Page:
Sinú-San Jacinto- Lower Magdalena Valley


Petroleum geology

Hydrocarbon Evidences

There are a lot of evidences of oil in the Sinú-San Jacinto- Lower Magdalena Valley area, especially in areas of Sinú and San Jacinto Folded belt, where have been reported over a hundred oil and gas seeps.

Source Rock

In the Lower Magdalena Valley, Ciénaga de Oro formation has interbedded shales of marine transitional origin that act as source rocks, according to geochemical available data. In Sinú and San Jacinto fold belts; there are thick sequences of marine Cenozoic shales (Maralú, Chengue and Carmen formations), which according to geochemical data can act as source rocks and seals to the reservoirs and their accumulations. Underlying the whole sequence lies Late Cretaceous age Cansona Formation, composed primarily of marine shales, which is also a potential source rock (Figure 2).

Migration

At Sinú-San Jacinto Basin migration of hydrocarbons along fractures is documented by the abundant oil and gas seeps. For the Lower Magdalena Valley, active source rock areas for generation / expulsion phases are presented in the so-called Plato sub-basin; between Guamito - 1 to the northeast and Pijiño-1 wells to the south. Oil API gravity in the basin ranges from 30° to 52°. The sulfur content is very low, while the concentration of paraffin is relatively high. Several geochemical parameters indicate that most oil has been generated in a proximal siliciclastic environment. Four different migration patterns have been proposed: 1) Cicuco-Boquete area. 2) Momposina Area. 3) Güepaje Area and 4) Apure Region. Much of the migration has happened along the fractures network and fault planes.

Reservoir Rock

The reservoir rocks in the Lower Magdalena Valley correspond to a thick sandstones sequence of fluvial to deltaic origin of the Ciénaga de Oro Formation. At San Jacinto Folded Belt, the main reservoir rocks are the Cenozoic sandstones of marine-deltaic origin from San Jacinto, Maco and San Cayetano formations. Locally, fractured limestones from La Risa and Toluviejo formations may be potential additional reservoirs. At Sinú Folded Belt, the main reservoir rocks are the Cenozoic sandstones of marine- deltaic origin from Paujil, Floresanto, Pavo and Maco formations. Locally, fractured limestones of La Risa Formation may be potential additional reservoirs. In Urabá Basin offshore zone, the objective as a reservoir could be coralline limestones given the favorable reservoir conditions observed in the province, a bay with freshwater downloads and moderate sedimentation rates.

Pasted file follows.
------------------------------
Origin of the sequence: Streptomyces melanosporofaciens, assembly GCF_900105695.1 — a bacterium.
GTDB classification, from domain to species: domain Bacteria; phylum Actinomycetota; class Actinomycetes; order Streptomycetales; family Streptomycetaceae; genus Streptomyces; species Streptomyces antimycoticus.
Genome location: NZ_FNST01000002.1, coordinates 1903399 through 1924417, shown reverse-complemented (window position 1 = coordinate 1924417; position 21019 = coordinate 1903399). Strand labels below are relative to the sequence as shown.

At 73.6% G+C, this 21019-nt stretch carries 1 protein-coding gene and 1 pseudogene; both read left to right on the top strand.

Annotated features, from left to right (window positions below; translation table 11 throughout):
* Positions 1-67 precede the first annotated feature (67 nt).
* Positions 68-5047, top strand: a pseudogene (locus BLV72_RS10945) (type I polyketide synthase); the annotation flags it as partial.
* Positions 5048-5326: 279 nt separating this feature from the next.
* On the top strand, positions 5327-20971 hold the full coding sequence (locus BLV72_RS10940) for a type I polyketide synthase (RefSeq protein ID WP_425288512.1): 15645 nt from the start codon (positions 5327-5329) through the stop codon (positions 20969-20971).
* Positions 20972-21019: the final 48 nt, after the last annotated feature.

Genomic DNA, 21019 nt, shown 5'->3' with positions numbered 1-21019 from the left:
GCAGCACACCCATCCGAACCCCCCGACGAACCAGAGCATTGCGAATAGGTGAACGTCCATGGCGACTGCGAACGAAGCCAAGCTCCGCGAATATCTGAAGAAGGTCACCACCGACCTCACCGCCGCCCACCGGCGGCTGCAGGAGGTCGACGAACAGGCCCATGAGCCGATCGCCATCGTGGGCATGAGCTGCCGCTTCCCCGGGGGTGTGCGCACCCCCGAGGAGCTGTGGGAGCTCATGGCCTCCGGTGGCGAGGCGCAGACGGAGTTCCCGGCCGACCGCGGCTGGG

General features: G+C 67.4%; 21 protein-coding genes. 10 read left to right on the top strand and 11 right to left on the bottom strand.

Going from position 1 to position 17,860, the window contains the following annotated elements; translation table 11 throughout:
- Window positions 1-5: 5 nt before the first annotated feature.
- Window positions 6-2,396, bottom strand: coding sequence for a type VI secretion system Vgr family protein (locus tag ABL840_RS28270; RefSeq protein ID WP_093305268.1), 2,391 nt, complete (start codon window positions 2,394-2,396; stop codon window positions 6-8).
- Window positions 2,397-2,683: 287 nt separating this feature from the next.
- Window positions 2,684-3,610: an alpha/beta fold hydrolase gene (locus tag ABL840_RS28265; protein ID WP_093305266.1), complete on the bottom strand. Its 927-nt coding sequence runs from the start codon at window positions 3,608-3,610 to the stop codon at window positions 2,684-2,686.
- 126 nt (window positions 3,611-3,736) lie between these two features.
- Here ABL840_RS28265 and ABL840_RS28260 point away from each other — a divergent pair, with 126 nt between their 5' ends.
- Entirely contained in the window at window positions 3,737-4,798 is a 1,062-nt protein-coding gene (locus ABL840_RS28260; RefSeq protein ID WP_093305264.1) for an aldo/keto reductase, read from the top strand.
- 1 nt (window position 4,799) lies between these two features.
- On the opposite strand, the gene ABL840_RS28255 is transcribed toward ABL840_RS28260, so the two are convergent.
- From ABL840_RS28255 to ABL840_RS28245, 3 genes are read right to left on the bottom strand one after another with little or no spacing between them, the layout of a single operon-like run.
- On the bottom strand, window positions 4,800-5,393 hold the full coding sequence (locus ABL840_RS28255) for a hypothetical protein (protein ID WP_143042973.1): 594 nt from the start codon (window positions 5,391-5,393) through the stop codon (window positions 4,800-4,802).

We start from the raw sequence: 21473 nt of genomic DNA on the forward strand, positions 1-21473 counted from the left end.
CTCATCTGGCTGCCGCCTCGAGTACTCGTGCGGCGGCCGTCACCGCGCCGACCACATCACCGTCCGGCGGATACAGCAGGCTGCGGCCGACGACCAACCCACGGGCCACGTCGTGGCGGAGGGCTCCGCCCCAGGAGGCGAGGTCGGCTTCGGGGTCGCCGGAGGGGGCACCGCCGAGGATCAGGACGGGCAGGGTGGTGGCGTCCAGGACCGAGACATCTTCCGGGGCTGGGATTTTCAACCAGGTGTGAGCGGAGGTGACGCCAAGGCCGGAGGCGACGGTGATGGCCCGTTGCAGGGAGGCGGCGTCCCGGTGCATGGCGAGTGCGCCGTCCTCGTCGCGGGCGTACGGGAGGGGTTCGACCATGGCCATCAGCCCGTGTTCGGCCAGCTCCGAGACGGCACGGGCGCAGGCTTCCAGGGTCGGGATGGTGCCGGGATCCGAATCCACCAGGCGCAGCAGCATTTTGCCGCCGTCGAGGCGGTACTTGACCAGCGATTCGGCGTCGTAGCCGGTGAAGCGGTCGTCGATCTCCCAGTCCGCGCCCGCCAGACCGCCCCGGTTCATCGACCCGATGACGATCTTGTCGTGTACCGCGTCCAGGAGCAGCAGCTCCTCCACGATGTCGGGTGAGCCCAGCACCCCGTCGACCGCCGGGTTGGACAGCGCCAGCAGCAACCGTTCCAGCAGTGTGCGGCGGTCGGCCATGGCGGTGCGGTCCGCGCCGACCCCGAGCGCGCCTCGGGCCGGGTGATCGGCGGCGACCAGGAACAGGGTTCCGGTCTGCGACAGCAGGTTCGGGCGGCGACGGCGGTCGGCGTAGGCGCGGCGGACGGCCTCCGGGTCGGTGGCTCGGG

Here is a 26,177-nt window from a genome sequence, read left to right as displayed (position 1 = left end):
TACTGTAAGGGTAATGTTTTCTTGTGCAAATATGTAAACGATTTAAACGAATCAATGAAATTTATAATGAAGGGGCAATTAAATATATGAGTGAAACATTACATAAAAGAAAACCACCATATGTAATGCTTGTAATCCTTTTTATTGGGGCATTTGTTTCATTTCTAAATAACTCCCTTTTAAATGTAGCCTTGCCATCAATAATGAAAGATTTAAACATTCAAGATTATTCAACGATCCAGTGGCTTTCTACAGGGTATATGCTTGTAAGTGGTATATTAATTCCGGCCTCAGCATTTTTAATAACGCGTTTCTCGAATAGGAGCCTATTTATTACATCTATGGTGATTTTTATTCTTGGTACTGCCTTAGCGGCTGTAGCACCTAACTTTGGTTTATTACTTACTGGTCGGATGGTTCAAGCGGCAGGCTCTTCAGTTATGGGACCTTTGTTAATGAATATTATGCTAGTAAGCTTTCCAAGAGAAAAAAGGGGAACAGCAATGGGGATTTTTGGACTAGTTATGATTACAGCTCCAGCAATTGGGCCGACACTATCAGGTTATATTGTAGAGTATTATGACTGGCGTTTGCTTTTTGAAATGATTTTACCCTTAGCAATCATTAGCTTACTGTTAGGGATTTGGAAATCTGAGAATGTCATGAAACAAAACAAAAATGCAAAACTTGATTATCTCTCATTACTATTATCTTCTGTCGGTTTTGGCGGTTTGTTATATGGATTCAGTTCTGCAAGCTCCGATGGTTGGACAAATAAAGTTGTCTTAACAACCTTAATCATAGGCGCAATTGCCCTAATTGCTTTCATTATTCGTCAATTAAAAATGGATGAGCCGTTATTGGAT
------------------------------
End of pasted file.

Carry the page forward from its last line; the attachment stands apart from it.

Seal Rock

In the Lower Magdalena Valley, Ciénaga de Oro Formation has interbedded shales of fluvial to marine transitional origin acting as local seals. In the case of Sinú and San Jacinto fold belts, Cenozoic marine shales of Maralú, Chengue and Carmen formations, may act as seals to the reservoirs and their accumulations.

Traps

In the Lower Magdalena Valley, traps corresponds to compresional folds related to Romeral fault system, reservoir truncations by faulting associated with compressive and extensive events in the basin, reservoir onlapping against basement and basement highs in which calcareous facies or coarse siliciclastic are developed. At San Jacinto Folded Belt, traps correspond to compresional folds Related to Romeral fault system of varying lengths between 2 and 30 km according to surface mapping, reservoir truncations by faulting associated with compression episodes in the Folded Belt and locally channels fills in incision valleys. At Sinú Folded Belt, traps correspond to folds associated with early stages of diapirs formation that do not disrupt completely the sequence. A favorable aspect of this type of folding is that according to surface geology are tight but laterally extensive, with lengths between 5 and 20 km, reservoir truncations against the diapirs, and truncation by sindepositional unconformities caused by the deformation associated with mud diapirs vertical displacement (Figure 3).

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